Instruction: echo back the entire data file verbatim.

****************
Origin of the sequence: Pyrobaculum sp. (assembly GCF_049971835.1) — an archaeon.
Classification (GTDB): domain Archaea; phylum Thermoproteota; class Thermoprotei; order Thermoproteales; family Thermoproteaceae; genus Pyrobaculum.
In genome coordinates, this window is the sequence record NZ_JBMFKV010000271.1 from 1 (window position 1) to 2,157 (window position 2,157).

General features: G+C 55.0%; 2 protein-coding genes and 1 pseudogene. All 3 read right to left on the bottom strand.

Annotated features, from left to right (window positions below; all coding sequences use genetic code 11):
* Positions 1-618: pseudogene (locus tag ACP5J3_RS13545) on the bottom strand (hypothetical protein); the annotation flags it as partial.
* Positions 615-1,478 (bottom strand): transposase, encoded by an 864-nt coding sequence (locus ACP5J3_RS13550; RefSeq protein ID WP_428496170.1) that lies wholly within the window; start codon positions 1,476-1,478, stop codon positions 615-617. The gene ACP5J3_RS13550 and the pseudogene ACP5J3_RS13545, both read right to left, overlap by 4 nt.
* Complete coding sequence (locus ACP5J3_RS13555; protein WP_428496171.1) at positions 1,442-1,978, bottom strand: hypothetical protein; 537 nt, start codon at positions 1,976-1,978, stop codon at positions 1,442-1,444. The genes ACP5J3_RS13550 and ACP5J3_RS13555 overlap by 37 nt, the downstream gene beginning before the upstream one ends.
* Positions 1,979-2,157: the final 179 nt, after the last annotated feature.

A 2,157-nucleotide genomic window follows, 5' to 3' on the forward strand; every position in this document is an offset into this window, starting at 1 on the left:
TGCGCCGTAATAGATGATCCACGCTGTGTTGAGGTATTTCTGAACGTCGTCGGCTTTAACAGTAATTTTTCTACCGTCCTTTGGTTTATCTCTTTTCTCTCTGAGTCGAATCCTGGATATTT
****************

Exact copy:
Origin of the sequence: Pyrobaculum sp. (assembly GCF_049971835.1) — an archaeon.
Classification (GTDB): domain Archaea; phylum Thermoproteota; class Thermoprotei; order Thermoproteales; family Thermoproteaceae; genus Pyrobaculum.
In genome coordinates, this window is the sequence record NZ_JBMFKV010000271.1 from 1 (window position 1) to 2,157 (window position 2,157).

General features: G+C 55.0%; 2 protein-coding genes and 1 pseudogene. All 3 read right to left on the bottom strand.

Annotated features, from left to right (window positions below; all coding sequences use genetic code 11):
* Positions 1-618: pseudogene (locus tag ACP5J3_RS13545) on the bottom strand (hypothetical protein); the annotation flags it as partial.
* Positions 615-1,478 (bottom strand): transposase, encoded by an 864-nt coding sequence (locus ACP5J3_RS13550; RefSeq protein ID WP_428496170.1) that lies wholly within the window; start codon positions 1,476-1,478, stop codon positions 615-617. The gene ACP5J3_RS13550 and the pseudogene ACP5J3_RS13545, both read right to left, overlap by 4 nt.
* Complete coding sequence (locus ACP5J3_RS13555; protein WP_428496171.1) at positions 1,442-1,978, bottom strand: hypothetical protein; 537 nt, start codon at positions 1,976-1,978, stop codon at positions 1,442-1,444. The genes ACP5J3_RS13550 and ACP5J3_RS13555 overlap by 37 nt, the downstream gene beginning before the upstream one ends.
* Positions 1,979-2,157: the final 179 nt, after the last annotated feature.

A 2,157-nucleotide genomic window follows, 5' to 3' on the forward strand; every position in this document is an offset into this window, starting at 1 on the left:
TGCGCCGTAATAGATGATCCACGCTGTGTTGAGGTATTTCTGAACGTCGTCGGCTTTAACAGTAATTTTTCTACCGTCCTTTGGTTTATCTCTTTTCTCTCTGAGTCGAATCCTGGATATTT